The American Red Cross is hosting a blood drive on Thursday from 11:30 a.m. to 5 p.m. at the First Baptist Church at 601 Main St. 

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BENNINGTON — You can help prevent a blood shortage in Bennington by being a regular blood donor.

The American Red Cross is hosting a blood drive on Thursday from 11:30 a.m. to 5 p.m. at the First Baptist Church at 601 Main St. In the run-up to the blood drive, the chief medical officer at Southwestern Vermont Medical Center, Dr. Trey Dobson, took some time with the Banner this week to elaborate on the importance of donating blood.

“In our community every day, there are people that need a blood transfusion in order to survive,” said Dobson. “These aren’t necessarily people who have been in a trauma situation. These are people that have diseases such as cancer and autoimmune diseases, that need regular blood transfusions just to maintain their [lives].”

Some community members require scheduled visits to receive blood because their red blood cells decline over time. Other patients could need blood because of trauma from surgery or internal bleeding. Elective surgeries also need to have a lot of accessible blood during those procedures.

When there is a decline in donations, a blood shortage can occur. This forces the hospital to space out transfusions for a greater length of time “which causes lost work, less time with family and more illness. And then of course, the risk of death — which is real,” said Dobson.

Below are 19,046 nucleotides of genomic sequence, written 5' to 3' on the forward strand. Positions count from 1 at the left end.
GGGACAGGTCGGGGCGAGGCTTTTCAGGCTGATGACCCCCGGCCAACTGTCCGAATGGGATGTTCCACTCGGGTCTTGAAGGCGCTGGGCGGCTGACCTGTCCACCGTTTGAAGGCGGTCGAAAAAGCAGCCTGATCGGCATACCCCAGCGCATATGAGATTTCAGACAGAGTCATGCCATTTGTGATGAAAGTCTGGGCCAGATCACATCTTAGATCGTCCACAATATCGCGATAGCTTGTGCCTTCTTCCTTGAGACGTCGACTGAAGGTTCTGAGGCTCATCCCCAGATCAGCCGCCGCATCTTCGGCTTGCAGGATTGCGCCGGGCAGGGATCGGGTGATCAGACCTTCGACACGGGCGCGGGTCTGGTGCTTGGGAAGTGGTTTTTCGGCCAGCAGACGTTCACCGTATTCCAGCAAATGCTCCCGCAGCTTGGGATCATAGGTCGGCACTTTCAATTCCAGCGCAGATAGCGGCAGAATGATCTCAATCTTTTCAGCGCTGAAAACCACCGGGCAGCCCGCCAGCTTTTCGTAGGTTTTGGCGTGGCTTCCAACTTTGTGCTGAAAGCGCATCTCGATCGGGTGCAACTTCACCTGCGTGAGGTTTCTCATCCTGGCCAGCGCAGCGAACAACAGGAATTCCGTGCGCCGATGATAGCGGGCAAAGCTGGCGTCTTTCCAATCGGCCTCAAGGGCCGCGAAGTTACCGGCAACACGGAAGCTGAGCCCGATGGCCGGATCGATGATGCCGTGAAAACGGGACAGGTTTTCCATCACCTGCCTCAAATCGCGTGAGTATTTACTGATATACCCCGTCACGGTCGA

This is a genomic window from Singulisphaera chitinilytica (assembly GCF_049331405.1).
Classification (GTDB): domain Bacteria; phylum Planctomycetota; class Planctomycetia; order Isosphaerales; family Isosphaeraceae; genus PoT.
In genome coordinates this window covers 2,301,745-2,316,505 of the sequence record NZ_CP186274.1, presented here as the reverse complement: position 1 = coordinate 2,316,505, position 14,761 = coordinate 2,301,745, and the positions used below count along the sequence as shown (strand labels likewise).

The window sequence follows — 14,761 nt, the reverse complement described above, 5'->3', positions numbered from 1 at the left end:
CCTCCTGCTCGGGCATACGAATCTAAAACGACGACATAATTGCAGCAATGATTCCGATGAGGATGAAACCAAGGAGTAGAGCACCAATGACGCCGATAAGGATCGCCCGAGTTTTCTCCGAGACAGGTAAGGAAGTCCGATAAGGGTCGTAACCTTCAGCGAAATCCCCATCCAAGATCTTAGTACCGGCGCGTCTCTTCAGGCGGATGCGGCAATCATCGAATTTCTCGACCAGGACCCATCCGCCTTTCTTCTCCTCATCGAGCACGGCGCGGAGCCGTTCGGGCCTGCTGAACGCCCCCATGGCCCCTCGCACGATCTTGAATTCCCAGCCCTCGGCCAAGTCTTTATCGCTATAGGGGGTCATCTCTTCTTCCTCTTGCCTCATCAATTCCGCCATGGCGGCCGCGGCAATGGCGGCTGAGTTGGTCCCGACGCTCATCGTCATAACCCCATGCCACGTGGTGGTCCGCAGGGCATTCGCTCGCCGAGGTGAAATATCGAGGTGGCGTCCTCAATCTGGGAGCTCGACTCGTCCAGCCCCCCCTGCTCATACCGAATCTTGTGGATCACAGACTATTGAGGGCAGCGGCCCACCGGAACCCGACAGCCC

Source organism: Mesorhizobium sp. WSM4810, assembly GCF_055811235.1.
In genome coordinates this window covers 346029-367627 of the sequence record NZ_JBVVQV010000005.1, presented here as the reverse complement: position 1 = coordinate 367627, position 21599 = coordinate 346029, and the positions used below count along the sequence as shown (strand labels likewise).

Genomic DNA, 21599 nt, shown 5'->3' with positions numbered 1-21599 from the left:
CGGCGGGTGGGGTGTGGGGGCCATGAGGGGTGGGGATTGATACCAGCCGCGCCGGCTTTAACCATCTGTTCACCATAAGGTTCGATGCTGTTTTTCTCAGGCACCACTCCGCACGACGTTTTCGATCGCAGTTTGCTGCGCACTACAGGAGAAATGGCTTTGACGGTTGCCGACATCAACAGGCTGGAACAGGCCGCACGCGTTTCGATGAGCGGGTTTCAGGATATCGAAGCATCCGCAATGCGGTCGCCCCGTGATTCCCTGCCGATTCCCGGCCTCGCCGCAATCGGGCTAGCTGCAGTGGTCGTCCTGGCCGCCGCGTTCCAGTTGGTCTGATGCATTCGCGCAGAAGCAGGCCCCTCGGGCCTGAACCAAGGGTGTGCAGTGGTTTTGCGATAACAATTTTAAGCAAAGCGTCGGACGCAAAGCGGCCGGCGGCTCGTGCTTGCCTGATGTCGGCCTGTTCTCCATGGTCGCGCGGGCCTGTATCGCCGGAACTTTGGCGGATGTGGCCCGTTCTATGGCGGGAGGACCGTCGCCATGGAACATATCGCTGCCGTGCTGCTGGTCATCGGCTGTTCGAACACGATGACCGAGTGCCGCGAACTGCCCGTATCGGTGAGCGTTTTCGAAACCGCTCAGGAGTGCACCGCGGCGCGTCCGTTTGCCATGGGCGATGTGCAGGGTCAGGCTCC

In the past two years, there have been instances of severe blood shortages, where there was little to no blood available for critical situations.

People with O-negative blood are universal donors, and “that’s the real need right now,” said Dobson. At the same time, it’s important to remember that community members don’t need to have O-negative blood to donate. All blood types are useful, but O-negative is special, because it can be given in the event of an emergency when the patient’s blood type is unknown.

“If you are O negative, it’s a great service to donate as frequently as outlined by the Red Cross,” said Dobson. According to the American Red Cross, people can donate blood every eight weeks, or 56 days. Power Red donations allow a person to give about double the amount of a traditional donation, but those donations can only be done every 16 weeks, or 112 days.

Donating blood is a personal choice, but Dobson said, “The risk for donating blood is zero.”

Prior to donation, the potential donor will be screened for any condition that would prevent someone from giving blood.

Including travel time, blood donation can take a few hours at most. Anyone who is not eligible to donate blood can help by encouraging others to donate.

At the blood drive on Dec. 1, donors will receive a $10 Amazon gift card by email. Appointments can be made at redcrossblood.org, by calling 800-RED-CROSS or texting “bloodapp” to 90999 to download the smartphone application.


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